Oil continues to be a major factor in the overall profitability of airlines, and its unpredictability hampers any meaningful analysis. Nonetheless, we believe that US Airways (LCC) has strong fundamentals and is currently undervalued in the market; analysts estimate an upside potential of ~70% for the stock. A lot seems to be going the company's way of late, with its un-hedged positions being paid off with a fall in fuel prices (in Q2 2012) and US Airways' interest in a possible merger with American Airlines (AAMRQ.PK) has recently made analysts more optimistic.
In fact, the industry as a whole has steadily transformed into one that is implementing effective cost control methods since its largest determinants of performance, the general economy and fuel prices, are unmanageable and volatile. Since other airlines, such as Alaska Airline (NYSE:ALK) and JetBlue (NASDAQ:JBLU), failed to express their intent for a merger, US Airways remains the lone contender for the transaction that will propel the company to becoming one of the largest airlines along with competitors Delta (NYSE:DAL), United Air Lines (NYSE:UAL), and Southwest Airlines (NYSE:LUV). An upward trend of oil prices coupled with weaker demand in the economy will lead to lower estimates for US Airways, but analysts have maintained their rating on the stock.
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Oil prices picked up in late June this year amid falling inventories and the deteriorating geopolitical situation in the Middle East. Furthermore, the escalating civil war in Syria and a possible confrontation between Iran and Israel have scared traders, which has pushed oil prices up. Crude oil inventories fell in the week ended Aug. 17 by 5.4 million barrels, according to the EIA weekly petroleum status report. But the report also notes that while inventories have in fact fallen over some weeks, the current inventory levels of 360 million barrels are above the upper limit of the average range for the year.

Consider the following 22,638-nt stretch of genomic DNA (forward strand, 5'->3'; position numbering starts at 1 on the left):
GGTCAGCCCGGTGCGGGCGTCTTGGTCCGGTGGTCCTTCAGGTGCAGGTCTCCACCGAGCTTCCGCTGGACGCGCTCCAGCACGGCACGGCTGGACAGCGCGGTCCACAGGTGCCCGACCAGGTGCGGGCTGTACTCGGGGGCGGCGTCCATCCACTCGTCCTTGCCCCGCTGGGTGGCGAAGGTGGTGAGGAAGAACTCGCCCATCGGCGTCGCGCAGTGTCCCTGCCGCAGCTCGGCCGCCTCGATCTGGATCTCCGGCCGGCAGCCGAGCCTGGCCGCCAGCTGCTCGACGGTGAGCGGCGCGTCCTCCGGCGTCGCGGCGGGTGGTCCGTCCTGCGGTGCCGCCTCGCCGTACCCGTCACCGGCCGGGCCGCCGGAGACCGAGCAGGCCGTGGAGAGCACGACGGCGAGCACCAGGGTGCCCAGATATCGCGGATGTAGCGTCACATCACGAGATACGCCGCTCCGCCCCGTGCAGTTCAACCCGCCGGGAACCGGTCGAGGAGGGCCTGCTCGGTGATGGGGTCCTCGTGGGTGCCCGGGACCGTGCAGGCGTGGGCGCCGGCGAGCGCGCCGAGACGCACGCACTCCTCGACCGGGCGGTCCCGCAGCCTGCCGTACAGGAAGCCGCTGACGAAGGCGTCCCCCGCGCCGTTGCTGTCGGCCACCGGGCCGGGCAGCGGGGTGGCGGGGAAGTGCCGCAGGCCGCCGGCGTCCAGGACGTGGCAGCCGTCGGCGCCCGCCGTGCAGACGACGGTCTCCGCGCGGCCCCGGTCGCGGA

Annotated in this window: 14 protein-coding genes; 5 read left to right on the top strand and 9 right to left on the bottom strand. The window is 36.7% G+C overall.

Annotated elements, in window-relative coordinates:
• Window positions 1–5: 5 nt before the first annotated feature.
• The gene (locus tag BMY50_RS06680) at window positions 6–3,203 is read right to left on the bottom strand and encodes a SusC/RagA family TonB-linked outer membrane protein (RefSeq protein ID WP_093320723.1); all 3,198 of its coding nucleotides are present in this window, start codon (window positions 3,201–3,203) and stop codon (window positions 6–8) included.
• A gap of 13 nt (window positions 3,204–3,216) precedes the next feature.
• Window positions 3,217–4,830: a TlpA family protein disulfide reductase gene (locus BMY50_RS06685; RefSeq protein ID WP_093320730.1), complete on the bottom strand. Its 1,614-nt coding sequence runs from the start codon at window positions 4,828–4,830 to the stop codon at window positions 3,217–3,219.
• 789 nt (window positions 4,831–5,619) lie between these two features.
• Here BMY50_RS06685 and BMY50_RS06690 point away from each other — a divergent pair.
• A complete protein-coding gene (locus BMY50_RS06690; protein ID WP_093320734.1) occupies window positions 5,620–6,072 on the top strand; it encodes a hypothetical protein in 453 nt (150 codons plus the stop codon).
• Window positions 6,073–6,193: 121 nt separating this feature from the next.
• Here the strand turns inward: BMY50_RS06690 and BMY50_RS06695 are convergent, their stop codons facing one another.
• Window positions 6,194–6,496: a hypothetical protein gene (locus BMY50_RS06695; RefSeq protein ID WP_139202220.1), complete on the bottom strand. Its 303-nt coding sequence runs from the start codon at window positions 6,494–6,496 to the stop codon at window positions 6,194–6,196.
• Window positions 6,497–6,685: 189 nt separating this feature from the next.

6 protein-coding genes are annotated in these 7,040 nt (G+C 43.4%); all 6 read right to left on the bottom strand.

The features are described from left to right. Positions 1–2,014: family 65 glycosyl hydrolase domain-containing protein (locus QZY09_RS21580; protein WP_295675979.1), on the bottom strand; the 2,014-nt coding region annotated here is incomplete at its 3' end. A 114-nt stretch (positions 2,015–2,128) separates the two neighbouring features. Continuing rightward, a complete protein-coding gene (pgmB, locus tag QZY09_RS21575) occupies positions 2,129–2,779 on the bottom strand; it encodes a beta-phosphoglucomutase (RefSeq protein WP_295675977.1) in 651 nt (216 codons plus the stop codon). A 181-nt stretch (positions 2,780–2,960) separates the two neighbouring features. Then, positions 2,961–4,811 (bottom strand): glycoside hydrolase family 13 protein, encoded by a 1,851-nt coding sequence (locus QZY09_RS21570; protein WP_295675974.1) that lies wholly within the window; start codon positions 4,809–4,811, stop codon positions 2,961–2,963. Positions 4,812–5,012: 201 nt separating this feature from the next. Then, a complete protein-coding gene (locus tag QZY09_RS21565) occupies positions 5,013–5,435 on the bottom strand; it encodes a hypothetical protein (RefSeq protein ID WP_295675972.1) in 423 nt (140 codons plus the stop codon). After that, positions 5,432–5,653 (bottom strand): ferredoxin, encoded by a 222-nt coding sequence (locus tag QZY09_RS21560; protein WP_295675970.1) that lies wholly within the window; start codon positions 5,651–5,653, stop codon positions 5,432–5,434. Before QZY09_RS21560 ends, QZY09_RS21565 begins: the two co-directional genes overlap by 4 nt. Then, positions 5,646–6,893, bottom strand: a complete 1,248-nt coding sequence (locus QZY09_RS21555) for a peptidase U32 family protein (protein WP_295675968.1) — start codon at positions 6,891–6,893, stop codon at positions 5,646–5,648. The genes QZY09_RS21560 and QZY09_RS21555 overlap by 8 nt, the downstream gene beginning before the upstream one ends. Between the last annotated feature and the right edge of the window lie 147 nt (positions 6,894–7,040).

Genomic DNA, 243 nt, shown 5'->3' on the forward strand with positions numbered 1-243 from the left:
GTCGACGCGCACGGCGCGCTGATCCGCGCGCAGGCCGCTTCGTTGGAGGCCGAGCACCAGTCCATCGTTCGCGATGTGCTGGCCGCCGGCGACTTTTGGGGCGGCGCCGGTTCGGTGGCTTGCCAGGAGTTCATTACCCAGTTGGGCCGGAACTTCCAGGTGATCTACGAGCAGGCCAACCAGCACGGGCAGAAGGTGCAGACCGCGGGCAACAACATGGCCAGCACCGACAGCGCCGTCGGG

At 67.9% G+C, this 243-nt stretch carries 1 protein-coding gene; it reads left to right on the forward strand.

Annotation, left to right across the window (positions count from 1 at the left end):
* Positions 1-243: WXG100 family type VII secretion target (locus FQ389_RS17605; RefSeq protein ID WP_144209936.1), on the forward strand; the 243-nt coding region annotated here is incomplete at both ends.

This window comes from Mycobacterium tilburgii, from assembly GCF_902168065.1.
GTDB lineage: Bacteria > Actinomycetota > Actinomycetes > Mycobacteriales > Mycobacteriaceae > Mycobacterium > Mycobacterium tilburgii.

With the world economy slowing down (including nations such as China), the peak season for demand near its end, and the oil supply -- being much more abundant than most traders would like to think -- the market should be making a correction, and theoretically oil prices should come down. This could be a particularly lucrative scenario for US Airways, which had left its oil exposure un-hedged and benefited from the last decrease in prices. But logic doesn't seem to prevail in the oil market, and news from the Fed relating to quantitative easing might be the ultimate driving force, which will only prolong the upward trend. If prices continue their climb (based on falling supply and anticipated further Fed quantitative easing), and they are just away from their six month high of $106, the oil conundrum will weaken the outlook for US Airways.
Total operating revenue for the second quarter ended June showed an improvement of 7.17% quarter over quarter. Fuel and other related expenses represented 27% of total operating expenses and declined by 4.4% quarter over quarter. Diluted EPS stood at $1.54 against a year ago figure of $0.49. The company fully benefited from the decline in fuel prices in the second quarter. Average price per gallon of fuel was $3.18 as compared to $3.29 for the same quarter last year. Revenue per available seat mile (RASM) improved by 6.1% and stood at 16.3 cents. Table I compares RASM and load factors of US Airways' competitors.
Table 1 (figures are for second quarter ended June 2012)
Alaska Air Group
Load Factor (%)
Source: SEC filings.
Tables 2 and 3 (see below) show revenue growth and OCFs, and compare debt figures for US Airways with those of its competitors. They reveal that although the airline has not been managing its debt levels efficiently, the company's strength can be gauged from its strengthening operating cash flows and revenue growth over the quarters. Estimates provided by Bloomberg show a mean EPS of $3.373 for 2013 and $4.056 for the following year.
Rev Growth (%)
Alaska Air Group
The stock has been flying high ever since news broke of a possible merger with American Airlines, and is now trading at $10.81, up by almost 95% YTD. The proposed merger could help US Airways in several ways, including an improved top-line performance, expanded geographical reach, and expected (and much needed) cost synergies in a highly competitive environment.
It's true that sluggish economic growth and geopolitical concerns can hurt the broader Airlines Industry, but analysts remain convinced that the industry will continue its path of profitability this year and extend it well into 2013. US Airways is currently trading at 4.5 times EV/EBITDAR (NTM), below its historical average of 5 times, and at a P/E ratio of 3.4 times (NTM). It is also trading below JetBlue's EV/EBIDTAR multiple of 4.8 times. Analysts' mean estimated price target is $17.05, and none of the analysts have rated the stock a sell.